17 May 1536 – The marriage of Henry VIII and Anne Boleyn is annulled

Posted By on May 17, 2017

On the same day that George Boleyn, Sir Henry Norris, Sir Francis Weston, William Brereton and Mark Smeaton were executed on Tower Hill, the marriage of King Henry VIII and his second wife, Anne Boleyn, was annulled.

At a special court at Lambeth Palace, in the presence of Sir Thomas Audley, Lord Chancellor; Charles Brandon, Duke of Suffolk; John de Vere, 15th Earl of Oxford, and others, Archbishop Thomas Cranmer declared that the marriage between Henry VIII and Anne Boleyn was null and void. It was as if the couple had never been married.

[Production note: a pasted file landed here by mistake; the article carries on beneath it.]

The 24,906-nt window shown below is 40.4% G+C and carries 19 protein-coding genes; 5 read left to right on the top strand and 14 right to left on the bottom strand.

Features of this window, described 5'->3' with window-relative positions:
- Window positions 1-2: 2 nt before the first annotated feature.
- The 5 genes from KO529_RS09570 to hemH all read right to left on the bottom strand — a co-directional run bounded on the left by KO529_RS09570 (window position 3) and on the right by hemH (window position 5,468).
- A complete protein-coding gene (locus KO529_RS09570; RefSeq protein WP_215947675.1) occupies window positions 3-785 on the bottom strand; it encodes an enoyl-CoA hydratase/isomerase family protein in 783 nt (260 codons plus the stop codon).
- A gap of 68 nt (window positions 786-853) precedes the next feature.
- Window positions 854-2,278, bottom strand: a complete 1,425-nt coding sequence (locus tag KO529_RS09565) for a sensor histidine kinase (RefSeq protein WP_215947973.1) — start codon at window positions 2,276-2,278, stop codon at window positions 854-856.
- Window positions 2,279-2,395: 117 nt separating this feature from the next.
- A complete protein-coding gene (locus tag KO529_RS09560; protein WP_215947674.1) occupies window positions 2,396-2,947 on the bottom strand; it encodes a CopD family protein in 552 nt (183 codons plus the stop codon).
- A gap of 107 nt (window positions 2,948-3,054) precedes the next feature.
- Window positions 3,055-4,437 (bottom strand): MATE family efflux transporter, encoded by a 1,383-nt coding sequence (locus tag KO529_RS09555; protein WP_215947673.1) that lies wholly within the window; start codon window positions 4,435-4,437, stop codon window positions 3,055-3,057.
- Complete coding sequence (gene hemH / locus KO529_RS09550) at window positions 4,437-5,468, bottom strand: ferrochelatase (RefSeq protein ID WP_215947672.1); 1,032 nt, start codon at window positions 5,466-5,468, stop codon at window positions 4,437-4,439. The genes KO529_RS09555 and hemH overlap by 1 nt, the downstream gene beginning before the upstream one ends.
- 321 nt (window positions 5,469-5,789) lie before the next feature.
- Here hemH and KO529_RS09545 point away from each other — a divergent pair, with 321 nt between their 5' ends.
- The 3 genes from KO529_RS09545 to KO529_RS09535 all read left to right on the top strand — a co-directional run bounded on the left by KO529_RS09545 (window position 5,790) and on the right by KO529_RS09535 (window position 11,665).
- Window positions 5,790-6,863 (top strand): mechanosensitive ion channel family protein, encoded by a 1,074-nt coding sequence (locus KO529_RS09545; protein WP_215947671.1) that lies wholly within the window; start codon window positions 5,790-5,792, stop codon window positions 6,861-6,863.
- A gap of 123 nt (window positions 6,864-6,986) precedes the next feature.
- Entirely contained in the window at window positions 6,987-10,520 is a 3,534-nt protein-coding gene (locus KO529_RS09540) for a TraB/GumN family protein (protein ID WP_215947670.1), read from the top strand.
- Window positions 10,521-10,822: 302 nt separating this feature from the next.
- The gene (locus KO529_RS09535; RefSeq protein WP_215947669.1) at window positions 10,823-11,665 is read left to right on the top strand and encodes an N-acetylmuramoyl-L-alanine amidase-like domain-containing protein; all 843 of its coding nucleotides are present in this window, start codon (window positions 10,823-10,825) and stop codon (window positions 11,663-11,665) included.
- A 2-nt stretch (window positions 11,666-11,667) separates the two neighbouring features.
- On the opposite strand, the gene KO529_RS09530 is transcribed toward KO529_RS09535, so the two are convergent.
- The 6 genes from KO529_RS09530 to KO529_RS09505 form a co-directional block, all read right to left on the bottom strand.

Herald and chronicler Charles Wriothesley wrote that the marriage was annulled on the grounds that Anne Boleyn had been pre-contracted to marry Henry Percy, Earl of Northumberland:

“And the same day, in the after-noone, at a solemne court kept at Lambeth by the Lord Archbishoppe of Canterburie and the doctors of the lawe, the King was divorsed from his wife Queene Anne, and there at the same cowrte was a privie contract approved that she had made to the Earle of Northumberlande afore the Kings tyme; and so she was discharged, and was never lawfull Queene of England, and there it was approved the same.”

But a pre-contract had been denied by Henry Percy in a letter sent to Thomas Cromwell on 13th May 1536 and in 1532 he had sworn on the Blessed Sacrament that there had never been a pre-contract.